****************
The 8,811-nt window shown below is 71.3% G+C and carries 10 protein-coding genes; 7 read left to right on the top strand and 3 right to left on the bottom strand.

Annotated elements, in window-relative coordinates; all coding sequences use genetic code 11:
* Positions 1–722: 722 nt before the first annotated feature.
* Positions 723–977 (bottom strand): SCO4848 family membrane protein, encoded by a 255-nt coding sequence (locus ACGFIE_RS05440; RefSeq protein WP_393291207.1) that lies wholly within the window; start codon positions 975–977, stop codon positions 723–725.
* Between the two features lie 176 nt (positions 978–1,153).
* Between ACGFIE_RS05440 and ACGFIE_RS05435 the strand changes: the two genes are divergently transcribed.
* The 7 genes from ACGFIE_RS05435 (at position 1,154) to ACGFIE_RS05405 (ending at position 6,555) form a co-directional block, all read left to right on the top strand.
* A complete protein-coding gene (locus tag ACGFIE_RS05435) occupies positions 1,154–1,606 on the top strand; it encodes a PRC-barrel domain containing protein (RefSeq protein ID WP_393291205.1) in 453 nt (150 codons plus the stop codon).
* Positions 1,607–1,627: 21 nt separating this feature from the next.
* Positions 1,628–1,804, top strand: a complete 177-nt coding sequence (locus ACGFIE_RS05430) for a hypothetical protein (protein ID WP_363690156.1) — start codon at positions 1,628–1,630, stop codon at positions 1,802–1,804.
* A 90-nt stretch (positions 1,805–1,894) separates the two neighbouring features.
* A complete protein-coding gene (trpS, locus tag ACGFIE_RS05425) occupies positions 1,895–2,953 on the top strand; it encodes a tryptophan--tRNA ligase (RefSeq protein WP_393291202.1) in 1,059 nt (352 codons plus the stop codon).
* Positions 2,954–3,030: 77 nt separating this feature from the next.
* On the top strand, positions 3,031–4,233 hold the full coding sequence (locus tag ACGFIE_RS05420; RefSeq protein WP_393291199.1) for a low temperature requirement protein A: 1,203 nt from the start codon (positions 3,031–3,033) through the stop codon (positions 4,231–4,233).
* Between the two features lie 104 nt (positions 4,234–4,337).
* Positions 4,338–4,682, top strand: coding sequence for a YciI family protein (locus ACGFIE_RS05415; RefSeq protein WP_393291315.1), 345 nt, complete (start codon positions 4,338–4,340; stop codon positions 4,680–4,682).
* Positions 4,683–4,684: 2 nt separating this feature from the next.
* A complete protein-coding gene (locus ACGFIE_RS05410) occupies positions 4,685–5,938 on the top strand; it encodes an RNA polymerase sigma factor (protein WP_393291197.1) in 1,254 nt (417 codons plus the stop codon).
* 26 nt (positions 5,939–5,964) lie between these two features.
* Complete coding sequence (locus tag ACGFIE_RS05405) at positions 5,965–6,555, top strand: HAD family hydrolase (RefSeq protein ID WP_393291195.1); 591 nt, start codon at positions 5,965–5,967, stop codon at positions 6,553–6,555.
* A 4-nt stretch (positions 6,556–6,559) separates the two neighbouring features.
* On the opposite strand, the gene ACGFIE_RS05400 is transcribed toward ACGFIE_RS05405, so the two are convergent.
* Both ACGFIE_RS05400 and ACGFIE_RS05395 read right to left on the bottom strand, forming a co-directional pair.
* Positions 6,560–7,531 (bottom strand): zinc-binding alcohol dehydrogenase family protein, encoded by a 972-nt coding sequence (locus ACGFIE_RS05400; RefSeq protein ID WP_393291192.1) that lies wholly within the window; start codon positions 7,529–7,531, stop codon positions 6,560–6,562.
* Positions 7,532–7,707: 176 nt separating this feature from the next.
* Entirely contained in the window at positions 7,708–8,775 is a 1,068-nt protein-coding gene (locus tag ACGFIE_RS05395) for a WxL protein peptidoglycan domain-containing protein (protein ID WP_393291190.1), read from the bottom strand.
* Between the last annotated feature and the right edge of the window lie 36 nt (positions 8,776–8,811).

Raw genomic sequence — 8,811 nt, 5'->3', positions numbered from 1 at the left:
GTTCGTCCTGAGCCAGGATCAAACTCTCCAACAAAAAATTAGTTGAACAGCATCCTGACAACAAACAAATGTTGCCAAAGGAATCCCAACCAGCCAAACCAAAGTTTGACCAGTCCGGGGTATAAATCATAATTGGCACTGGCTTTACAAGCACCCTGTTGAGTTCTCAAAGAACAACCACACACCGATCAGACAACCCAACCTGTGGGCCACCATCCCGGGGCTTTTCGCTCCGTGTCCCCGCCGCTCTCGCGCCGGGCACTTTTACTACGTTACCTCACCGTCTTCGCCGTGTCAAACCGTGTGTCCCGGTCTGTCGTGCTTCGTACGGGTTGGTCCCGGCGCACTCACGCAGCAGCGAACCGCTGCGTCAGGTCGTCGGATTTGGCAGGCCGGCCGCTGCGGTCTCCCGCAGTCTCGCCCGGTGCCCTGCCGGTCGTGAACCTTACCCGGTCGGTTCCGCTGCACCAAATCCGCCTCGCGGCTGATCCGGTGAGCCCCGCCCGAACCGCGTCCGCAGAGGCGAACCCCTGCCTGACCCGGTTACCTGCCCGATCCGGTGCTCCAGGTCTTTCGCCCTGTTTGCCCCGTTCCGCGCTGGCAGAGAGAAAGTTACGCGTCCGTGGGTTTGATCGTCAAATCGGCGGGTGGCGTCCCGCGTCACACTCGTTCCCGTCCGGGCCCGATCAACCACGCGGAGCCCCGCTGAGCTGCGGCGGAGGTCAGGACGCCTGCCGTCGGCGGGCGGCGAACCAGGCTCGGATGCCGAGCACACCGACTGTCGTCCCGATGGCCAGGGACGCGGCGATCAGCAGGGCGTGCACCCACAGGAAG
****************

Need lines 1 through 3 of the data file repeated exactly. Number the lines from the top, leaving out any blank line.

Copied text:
The 8,811-nt window shown below is 71.3% G+C and carries 10 protein-coding genes; 7 read left to right on the top strand and 3 right to left on the bottom strand.

Annotated elements, in window-relative coordinates; all coding sequences use genetic code 11:
* Positions 1–722: 722 nt before the first annotated feature.